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7th Grace executive last to plead not guilty

Tristan Scott
Montana Kaimin

March 31, 2005 - William J. McCaig, the former general manager of a Libby mine operated by W.R. Grace and Co., pleaded not guilty to a 10-count federal indictment Tuesday during his arraignment at the Missoula Federal Courthouse.

The indictment charges that seven top executives of Grace knew their Montana mine was releasing dangerous cancer-causing asbestos into the air and conspired to hide the known hazards from workers and area residents.

Six of the former and current employees pleaded not guilty at their arraignments Feb. 22.

McCaig did not appear with the rest of the men because his attorney, William Coates, had another trial that conflicted with the date.

U.S. Magistrate Judge Leif Erickson released McCaig following the arraignment but required him to surrender his passport and remain in the United States, report to the probation office in Missoula each month and refrain from possessing any firearms.

The same restrictions applied to the other six men.

All seven will appear at the federal courthouse for a pretrial conference at 9 a.m. today before Judge Donald Molloy.

The purpose of the conference is to arrange scheduling for the trial and to review the defense counsels’ preparations.

In the 49-page indictment, former manager of the mine Alan Stringer is accused of obstructing efforts by the Environmental Protection Agency to investigate the asbestos contamination beginning in 1999, when national reports first linked asbestos from the mine to the deaths and illnesses of nearby residents. That year, the EPA declared the mine a Superfund site and has since spent more than $55 million on cleanup.

While suppressing studies spelling out the dangers of its product, company officials supplied vermiculite to a junior high school for use on its running track and lied about it during the EPA’s investigation, according to the indictment. The document also cites instances in which company officials lied about having provided vermiculite insulation to locals for their homes, as well as for use at a nearby ice rink.

Stringer faces a maximum penalty of 70 years in prison, while Jack Wolter, former vice president and general manager of the mine’s Construction Products Division, and Robert Bettacchi, a senior vice president, each face maximum prison terms of 55 years.

The company could face a fine of up to $280 million — twice the amount of mining profits earned during its years of operation. Others named in the indictment are Henry Eschenbach, former health official for a Grace subsidiary; O. Mario Favorito, chief legal counsel for Grace; and Robert Walsh, former Grace vice president.

Vermiculite from the Libby mine was frequently used as attic insulation and as an ingredient in fireproofing products, potting soils and fertilizers.

While many former employees have developed asbestosis as a result of their direct exposure to the mine, their family members also suffer, since the tiny asbestos fibers were brought home on workers’ clothing.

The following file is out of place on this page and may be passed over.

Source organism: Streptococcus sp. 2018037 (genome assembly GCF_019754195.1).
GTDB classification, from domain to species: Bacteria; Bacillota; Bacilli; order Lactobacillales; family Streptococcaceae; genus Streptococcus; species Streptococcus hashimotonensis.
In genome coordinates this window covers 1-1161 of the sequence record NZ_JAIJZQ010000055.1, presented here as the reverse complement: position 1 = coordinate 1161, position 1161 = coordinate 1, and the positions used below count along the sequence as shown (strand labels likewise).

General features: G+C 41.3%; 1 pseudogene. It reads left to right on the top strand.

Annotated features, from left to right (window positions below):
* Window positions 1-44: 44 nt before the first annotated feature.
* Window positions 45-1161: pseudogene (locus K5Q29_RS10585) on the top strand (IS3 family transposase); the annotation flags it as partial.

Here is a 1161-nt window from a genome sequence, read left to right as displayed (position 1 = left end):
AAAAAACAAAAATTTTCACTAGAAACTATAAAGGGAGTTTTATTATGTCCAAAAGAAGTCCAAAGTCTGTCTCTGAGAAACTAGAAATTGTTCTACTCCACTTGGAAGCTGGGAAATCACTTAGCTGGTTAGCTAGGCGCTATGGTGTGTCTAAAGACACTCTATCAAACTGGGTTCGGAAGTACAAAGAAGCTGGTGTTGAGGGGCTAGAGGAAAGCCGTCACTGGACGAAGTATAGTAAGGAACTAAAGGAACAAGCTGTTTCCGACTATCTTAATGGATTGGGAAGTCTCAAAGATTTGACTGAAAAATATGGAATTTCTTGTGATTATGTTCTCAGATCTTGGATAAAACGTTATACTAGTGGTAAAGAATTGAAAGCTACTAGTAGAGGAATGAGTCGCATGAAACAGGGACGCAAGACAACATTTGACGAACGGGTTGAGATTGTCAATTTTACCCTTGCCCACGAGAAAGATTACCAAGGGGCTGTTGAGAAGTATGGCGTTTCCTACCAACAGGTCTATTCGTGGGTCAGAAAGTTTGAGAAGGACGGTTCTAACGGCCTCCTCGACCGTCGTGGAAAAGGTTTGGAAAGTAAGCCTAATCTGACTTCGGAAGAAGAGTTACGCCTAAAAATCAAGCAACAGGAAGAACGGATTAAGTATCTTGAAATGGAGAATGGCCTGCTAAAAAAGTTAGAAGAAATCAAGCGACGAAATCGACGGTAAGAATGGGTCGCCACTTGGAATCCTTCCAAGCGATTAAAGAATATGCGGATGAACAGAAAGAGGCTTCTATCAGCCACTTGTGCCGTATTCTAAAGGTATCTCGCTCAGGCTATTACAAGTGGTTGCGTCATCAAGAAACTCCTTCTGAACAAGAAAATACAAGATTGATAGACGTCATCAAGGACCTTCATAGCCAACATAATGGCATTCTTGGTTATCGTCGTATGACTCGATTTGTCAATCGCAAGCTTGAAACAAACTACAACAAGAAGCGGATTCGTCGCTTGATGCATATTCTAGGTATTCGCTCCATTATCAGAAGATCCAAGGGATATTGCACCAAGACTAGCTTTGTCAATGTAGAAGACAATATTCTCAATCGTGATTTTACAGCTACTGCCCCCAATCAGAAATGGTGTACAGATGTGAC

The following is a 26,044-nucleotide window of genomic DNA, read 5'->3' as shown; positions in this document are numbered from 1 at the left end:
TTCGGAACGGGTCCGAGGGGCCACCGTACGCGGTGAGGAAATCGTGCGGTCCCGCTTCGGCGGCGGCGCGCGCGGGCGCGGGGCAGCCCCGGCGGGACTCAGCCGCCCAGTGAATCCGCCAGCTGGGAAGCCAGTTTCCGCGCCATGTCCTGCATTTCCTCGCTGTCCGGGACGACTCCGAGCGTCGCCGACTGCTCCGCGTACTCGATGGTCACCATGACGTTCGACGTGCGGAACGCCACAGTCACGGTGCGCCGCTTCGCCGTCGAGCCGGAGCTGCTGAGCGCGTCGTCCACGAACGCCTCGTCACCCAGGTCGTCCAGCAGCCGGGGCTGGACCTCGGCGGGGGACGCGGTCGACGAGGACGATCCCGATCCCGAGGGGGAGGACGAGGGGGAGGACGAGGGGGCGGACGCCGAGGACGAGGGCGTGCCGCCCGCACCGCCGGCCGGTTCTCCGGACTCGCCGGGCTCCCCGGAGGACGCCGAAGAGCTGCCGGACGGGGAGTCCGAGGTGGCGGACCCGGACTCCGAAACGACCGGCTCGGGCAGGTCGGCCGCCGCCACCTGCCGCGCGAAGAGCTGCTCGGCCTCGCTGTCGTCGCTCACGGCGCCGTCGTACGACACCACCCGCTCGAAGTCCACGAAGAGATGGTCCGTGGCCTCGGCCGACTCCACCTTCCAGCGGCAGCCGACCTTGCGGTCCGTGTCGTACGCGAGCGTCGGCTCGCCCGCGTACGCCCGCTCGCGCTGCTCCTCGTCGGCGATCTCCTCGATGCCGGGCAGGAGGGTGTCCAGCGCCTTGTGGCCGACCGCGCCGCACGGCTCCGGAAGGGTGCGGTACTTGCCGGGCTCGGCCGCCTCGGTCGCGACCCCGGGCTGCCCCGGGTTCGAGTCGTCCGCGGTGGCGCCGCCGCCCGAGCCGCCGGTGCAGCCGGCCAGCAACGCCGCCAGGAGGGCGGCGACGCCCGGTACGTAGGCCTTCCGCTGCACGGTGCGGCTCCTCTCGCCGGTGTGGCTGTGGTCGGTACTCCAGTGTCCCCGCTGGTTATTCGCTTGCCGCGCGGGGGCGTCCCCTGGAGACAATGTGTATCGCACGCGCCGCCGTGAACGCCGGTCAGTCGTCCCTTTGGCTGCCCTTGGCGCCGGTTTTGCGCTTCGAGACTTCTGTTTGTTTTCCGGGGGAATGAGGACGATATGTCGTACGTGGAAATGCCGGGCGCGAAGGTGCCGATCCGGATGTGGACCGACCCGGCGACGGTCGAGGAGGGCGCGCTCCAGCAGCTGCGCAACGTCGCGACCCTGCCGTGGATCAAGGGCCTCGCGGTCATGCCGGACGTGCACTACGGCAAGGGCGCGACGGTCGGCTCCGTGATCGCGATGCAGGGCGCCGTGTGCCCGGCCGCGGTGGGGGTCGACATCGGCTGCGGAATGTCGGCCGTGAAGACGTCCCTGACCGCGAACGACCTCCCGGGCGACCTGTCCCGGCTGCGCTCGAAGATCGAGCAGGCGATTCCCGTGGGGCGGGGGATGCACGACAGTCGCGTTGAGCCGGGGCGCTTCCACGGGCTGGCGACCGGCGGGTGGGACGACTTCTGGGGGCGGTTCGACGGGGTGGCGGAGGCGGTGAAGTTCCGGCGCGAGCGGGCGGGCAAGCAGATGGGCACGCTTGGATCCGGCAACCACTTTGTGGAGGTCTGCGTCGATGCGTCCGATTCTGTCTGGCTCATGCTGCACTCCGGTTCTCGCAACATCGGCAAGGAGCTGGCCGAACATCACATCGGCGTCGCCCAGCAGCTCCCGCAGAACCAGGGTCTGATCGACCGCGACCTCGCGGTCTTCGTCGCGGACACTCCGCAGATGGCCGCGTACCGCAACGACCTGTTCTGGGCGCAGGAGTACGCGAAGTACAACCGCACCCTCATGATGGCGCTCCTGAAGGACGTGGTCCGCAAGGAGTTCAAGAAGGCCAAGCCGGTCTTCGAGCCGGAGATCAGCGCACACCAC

Exposure to asbestos can lead to lung cancer and asbestosis — a disease that causes scarring of the lung.

Asbestos sparks alert at the LGI
By Vicki Shaw
Health Reporter

18 February 2005 - A MAJOR safety alert has been sparked at Leeds General Infirmary following the discovery of deadly asbestos. Around 30 plant rooms – which house boilers, air conditioning systems and other maintenance services – have now been classified a "red risk" following a re-inspection of the sprawling site.

And a risk assessment will be carried out on staff who have worked in the areas and may have been exposed to the fibres. In previous tests one of the plant rooms at the LGI was given the all clear as completely free from the material and people had returned to work there.

However, a further "routine" inspection carried out this weekend unearthed significant amounts of asbestos.
Now another 30 rooms have been switched from amber to red risk, as a precautionary measure.

Today hospital bosses were at pains to stress that the rooms are not in public areas and neither patients nor visitors should be affected.
However, staff have raised concerns about working in the areas and about the long-term health implications.

Last year, the YEP revealed how maintenance crews were being paid just 17p an hour extra to work in the affected areas. Staff now having to use the areas will also have to follow further strict guidelines.
An in-depth study – expected to take up to three weeks – is now being carried out by the hospital's asbestos team in conjunction with specialist contractors.

A spokesman for the Leeds Teaching Hospitals NHS Trust, which runs the LGI, said: "Our main concern is to assess the potential risk to staff who may have worked in this plant room and provide them with the appropriate advice and support. As all of the areas concerned are restricted, we are confident that patients and the public are unaffected."

Asbestos is an extremely hazardous material, the dust of which has been linked with the lung disease mesothelioma.
Both LGI and St James's Hospital – dating back to the Victorian era – are thought to contain large quantities of the material which was used routinely in buildings of that age.

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